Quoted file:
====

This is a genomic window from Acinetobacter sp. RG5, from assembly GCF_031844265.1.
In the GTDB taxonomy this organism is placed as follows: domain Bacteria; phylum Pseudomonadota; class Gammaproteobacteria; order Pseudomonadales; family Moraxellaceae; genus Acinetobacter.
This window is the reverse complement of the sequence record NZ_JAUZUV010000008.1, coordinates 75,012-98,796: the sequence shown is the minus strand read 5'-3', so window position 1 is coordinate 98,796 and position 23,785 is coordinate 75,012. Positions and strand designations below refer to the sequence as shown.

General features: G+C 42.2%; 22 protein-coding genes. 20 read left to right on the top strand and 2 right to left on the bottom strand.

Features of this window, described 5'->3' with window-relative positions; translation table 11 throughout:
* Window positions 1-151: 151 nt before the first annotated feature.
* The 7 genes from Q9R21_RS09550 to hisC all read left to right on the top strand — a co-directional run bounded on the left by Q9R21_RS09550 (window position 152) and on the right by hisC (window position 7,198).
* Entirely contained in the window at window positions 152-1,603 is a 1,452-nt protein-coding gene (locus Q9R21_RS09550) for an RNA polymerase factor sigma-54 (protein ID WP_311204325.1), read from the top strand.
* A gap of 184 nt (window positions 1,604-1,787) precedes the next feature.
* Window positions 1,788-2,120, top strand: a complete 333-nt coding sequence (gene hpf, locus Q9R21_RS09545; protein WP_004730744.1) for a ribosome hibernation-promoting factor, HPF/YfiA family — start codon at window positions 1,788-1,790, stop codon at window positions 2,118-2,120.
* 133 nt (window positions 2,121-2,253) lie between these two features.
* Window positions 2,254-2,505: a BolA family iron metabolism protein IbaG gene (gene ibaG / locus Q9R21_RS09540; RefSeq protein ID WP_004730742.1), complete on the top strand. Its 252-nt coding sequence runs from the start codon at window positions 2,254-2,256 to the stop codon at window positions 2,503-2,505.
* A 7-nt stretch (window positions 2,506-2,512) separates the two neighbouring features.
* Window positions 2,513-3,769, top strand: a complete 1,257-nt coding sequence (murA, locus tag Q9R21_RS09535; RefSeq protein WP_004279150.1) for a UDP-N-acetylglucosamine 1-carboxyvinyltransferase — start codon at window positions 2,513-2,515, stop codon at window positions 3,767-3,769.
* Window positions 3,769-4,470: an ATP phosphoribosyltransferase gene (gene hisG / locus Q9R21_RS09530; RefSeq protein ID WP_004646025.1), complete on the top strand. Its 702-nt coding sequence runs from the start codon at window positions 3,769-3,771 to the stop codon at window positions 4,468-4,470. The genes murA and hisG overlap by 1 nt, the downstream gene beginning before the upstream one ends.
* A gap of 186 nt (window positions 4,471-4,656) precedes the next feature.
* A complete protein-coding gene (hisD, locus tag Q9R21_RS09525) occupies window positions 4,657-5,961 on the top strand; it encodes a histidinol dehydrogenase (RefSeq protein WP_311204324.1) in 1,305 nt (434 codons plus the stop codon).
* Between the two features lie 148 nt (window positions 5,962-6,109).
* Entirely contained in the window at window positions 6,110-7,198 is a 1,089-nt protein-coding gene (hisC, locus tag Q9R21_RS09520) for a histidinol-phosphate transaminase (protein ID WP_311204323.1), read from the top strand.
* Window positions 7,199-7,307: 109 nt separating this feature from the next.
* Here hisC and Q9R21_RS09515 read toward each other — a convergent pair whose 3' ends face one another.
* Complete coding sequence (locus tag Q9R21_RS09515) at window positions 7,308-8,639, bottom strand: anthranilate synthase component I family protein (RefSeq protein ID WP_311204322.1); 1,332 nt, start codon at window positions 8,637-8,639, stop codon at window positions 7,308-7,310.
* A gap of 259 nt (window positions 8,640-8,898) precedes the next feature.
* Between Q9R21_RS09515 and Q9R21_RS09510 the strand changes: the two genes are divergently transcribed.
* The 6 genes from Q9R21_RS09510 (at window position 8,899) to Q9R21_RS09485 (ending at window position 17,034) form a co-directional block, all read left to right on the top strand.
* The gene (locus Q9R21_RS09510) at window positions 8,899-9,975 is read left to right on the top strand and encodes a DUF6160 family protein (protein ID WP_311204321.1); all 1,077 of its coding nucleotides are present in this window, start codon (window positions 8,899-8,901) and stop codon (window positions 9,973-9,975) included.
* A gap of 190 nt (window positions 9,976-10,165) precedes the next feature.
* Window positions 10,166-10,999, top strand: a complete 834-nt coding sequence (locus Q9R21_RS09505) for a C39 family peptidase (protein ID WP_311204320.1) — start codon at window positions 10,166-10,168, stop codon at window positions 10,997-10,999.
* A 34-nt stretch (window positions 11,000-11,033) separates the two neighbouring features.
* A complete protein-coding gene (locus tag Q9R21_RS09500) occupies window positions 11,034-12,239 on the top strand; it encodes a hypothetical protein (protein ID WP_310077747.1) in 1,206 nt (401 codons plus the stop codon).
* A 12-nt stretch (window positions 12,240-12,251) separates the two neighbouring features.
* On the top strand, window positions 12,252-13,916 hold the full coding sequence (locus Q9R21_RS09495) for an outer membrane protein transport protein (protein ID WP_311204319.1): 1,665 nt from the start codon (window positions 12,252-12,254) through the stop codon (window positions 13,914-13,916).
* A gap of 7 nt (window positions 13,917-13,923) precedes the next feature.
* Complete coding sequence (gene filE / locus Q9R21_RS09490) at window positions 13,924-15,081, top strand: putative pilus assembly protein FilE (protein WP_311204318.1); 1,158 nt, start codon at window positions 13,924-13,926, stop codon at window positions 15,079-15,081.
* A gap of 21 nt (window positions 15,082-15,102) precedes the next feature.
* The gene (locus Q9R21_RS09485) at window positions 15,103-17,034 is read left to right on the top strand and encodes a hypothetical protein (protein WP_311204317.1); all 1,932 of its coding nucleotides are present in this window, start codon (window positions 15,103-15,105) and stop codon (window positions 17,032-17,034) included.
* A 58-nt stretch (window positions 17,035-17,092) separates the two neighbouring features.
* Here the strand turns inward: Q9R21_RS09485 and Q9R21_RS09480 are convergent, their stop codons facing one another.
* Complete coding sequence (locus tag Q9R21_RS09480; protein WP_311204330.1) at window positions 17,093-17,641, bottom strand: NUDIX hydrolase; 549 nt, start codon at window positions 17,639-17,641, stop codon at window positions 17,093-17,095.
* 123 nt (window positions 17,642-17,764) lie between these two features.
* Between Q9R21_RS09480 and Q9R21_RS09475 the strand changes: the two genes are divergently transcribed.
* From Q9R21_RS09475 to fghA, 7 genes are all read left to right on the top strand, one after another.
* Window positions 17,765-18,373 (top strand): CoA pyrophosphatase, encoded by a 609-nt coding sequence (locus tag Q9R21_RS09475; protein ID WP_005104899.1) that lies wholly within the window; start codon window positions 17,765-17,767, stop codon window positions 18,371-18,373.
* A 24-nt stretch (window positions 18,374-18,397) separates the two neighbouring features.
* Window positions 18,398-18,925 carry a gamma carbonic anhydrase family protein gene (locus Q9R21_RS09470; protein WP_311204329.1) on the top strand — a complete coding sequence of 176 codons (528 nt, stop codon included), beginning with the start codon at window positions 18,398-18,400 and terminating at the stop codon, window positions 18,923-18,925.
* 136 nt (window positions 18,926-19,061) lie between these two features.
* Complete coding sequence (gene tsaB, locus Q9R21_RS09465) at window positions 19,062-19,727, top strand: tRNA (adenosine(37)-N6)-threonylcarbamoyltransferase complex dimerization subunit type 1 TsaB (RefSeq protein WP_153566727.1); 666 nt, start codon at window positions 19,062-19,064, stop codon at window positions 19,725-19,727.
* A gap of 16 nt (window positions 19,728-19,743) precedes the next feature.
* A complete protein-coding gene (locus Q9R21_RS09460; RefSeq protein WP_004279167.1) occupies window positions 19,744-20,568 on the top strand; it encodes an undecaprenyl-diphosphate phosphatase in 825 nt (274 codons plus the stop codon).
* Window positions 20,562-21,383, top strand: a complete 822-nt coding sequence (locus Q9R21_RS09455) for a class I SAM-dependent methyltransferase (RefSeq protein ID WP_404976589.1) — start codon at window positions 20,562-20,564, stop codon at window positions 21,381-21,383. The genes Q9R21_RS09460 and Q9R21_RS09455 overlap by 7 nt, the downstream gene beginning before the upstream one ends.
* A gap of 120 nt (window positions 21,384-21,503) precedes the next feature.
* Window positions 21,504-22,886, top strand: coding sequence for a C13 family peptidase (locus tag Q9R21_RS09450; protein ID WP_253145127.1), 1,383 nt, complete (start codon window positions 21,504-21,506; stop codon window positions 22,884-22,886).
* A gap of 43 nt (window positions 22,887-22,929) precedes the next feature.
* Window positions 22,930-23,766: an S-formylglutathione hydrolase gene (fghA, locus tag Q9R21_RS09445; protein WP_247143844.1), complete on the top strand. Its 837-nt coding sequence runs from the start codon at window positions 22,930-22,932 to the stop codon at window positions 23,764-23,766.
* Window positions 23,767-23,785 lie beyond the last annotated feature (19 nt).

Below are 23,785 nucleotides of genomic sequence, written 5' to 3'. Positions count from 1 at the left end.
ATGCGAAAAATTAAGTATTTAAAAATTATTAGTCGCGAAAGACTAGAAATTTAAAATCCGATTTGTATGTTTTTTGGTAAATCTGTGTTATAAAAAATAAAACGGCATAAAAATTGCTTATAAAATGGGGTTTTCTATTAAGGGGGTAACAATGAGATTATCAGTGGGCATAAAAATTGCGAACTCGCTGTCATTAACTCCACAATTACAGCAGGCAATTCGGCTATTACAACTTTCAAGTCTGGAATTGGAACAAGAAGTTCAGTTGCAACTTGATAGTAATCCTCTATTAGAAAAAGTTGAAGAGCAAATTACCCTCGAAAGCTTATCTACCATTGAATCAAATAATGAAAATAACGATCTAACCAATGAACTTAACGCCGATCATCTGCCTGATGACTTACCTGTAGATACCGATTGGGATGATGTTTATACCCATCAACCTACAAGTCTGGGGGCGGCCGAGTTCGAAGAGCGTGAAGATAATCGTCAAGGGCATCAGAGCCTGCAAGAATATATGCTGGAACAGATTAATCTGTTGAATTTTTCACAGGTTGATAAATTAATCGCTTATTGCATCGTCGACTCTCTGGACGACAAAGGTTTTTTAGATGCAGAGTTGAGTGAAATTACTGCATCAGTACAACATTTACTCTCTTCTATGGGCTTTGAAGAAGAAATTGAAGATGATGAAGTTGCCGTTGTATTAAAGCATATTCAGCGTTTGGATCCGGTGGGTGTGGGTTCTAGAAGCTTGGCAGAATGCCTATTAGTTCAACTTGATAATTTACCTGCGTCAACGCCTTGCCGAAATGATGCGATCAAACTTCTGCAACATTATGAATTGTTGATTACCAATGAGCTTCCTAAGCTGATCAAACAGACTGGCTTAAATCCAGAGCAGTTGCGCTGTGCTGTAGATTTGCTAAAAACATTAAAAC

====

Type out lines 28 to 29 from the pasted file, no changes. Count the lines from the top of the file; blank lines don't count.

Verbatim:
* Window positions 10,166-10,999, top strand: a complete 834-nt coding sequence (locus Q9R21_RS09505) for a C39 family peptidase (protein ID WP_311204320.1) — start codon at window positions 10,166-10,168, stop codon at window positions 10,997-10,999.
* A 34-nt stretch (window positions 11,000-11,033) separates the two neighbouring features.